Metrics that matter: Data and tools Planet Collibra leaders use to understand climate change and create impact

Thought Leadership
Author Joe Lisle, his husband, and their dog smile in nature

Climate change is one of the most urgent and complex challenges of our time. Collibrians believe that the best place to start when staring down a tough challenge is with data. Trusted data can help make a big problem feel more manageable by directing us toward actions and investments that will have the greatest positive impact.

In honor of Climate Month and Earth Day, Joe Lisle, People Analytics Manager and a leader of our Planet Collibra Community, pulled together some of his favored data sources to help you understand the state of climate change today and what actions will matter most in the coming decades. By equipping you with this data, we hope to empower you to spur action in your communities. 

The data and resources are organized to help you understand:

    The current state of climate change

    Before taking action, it is crucial to learn more about the current state of climate change and trends in the ways that governments, organizations, and companies are addressing climate change. Thankfully, this is where data shines!

    What IS climate change?

    The US Geological Survey says, “The science is conclusive that the planet has warmed and the climate around the world has changed in response. The current rate of rising global temperatures is not natural nor normal. This plays out in temperature records, more volatile and intense weather patterns (e.g. drought and flooding), and numerous secondary changes like thinning sea ice, and the spread of invasive species into previously uninhabitable areas.

    Put another way by the United Nations, “It is unequivocal that human influence has warmed the atmosphere, ocean, and land. Widespread and rapid changes in the atmosphere, ocean, cryosphere, and biosphere have occurred. Human-induced climate change is already affecting many weather and climate extremes in every region across the globe.”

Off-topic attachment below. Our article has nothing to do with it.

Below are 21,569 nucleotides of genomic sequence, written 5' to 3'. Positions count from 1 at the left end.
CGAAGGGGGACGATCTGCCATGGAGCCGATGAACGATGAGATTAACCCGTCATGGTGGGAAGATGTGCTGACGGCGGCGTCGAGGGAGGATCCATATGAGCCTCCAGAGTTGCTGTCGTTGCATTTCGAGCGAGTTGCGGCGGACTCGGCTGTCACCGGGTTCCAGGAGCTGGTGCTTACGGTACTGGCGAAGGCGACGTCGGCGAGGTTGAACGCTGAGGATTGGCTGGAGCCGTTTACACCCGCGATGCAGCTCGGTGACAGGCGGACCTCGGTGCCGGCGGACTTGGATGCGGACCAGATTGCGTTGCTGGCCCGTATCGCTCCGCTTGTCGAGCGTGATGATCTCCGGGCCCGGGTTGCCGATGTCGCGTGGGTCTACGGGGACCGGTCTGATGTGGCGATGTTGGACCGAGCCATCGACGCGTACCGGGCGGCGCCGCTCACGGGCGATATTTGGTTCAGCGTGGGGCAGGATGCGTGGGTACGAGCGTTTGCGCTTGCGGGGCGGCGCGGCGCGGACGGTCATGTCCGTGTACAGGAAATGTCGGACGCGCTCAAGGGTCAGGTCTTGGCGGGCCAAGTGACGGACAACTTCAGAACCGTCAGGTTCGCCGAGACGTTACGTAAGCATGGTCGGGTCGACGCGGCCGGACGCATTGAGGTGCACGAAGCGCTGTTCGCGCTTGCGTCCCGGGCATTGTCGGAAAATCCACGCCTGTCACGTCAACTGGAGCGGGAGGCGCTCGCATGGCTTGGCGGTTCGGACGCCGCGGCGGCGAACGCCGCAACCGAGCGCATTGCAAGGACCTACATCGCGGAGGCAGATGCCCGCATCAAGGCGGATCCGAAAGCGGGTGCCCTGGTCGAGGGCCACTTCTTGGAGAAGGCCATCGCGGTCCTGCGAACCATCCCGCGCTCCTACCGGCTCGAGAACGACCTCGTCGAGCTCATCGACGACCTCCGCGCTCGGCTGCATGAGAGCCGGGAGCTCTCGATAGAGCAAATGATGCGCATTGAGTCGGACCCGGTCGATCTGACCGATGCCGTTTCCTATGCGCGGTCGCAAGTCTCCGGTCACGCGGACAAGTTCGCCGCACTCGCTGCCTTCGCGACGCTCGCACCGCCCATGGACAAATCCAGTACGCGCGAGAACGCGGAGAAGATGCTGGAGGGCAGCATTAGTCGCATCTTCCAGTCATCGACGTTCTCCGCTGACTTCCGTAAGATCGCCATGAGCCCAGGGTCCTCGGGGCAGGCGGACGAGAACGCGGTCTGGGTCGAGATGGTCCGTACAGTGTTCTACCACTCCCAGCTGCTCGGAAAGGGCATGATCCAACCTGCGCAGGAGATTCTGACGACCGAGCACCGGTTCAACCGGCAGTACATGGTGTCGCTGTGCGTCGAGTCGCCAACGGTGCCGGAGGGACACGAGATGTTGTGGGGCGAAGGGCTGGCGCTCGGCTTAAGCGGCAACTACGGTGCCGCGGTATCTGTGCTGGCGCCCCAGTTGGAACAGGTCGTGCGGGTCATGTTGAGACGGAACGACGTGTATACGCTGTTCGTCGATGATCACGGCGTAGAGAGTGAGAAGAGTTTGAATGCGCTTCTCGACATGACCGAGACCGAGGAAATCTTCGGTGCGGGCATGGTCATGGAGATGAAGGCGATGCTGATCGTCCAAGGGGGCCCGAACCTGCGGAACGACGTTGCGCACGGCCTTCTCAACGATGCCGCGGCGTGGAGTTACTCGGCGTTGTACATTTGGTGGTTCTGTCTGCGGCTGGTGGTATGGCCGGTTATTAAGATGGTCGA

But what does this mean for us?

    • Human habitability: For every degree of temperature increase, it’s estimated that one billion people are pushed out of an area where it is hospitable to live.
    • Extreme weather events: Some areas will see decreases in precipitation, others will see increases in precipitation. These changes will be dramatic in some places — meaning more droughts, fires, floods, and other extreme weather. 
    • Food: Extreme weather events (and generally warmer temperatures) will drastically impact our ability to grow food and feed a growing population.

    The chart below illustrates the projected increase in global temperatures due to high levels of greenhouse gasses in the atmosphere.

    Simulated global temperature change beginning the year 1850 and increasing 5 degrees Celcius by 2100

    Three key metrics for understanding the state of climate change

    Three of the most important metrics when it comes to climate change are average global temperature change, greenhouse gas (GHG) emissions, and GHG concentrations in the atmosphere. Our World in Data has the best data that science currently has to offer and resources for understanding what the data means, including these three key metrics, as shown in the charts below.

    Global average land-sea temperature anomoly relative to the 1961-1990 average temperature, beginning at -0.6 degrees Celcius in 1850 and increasing in an exponential pattern to 0.8 degrees Celcius in 2022

    World atmospheric CO2 concentration in parts per million, starting at 200 ppm in 803,720 BCE and fluctuating to 300 ppm at regular intervals until recent history, when it increases to 400 ppm

    Annual fossil fuel and industry CO2 emissions by world region, emissions in Europe and North America steadily increase beginning in 1850, emissions increase exponentially in all regions around 1950 from 5 billion tons to 35 billion tons in 2021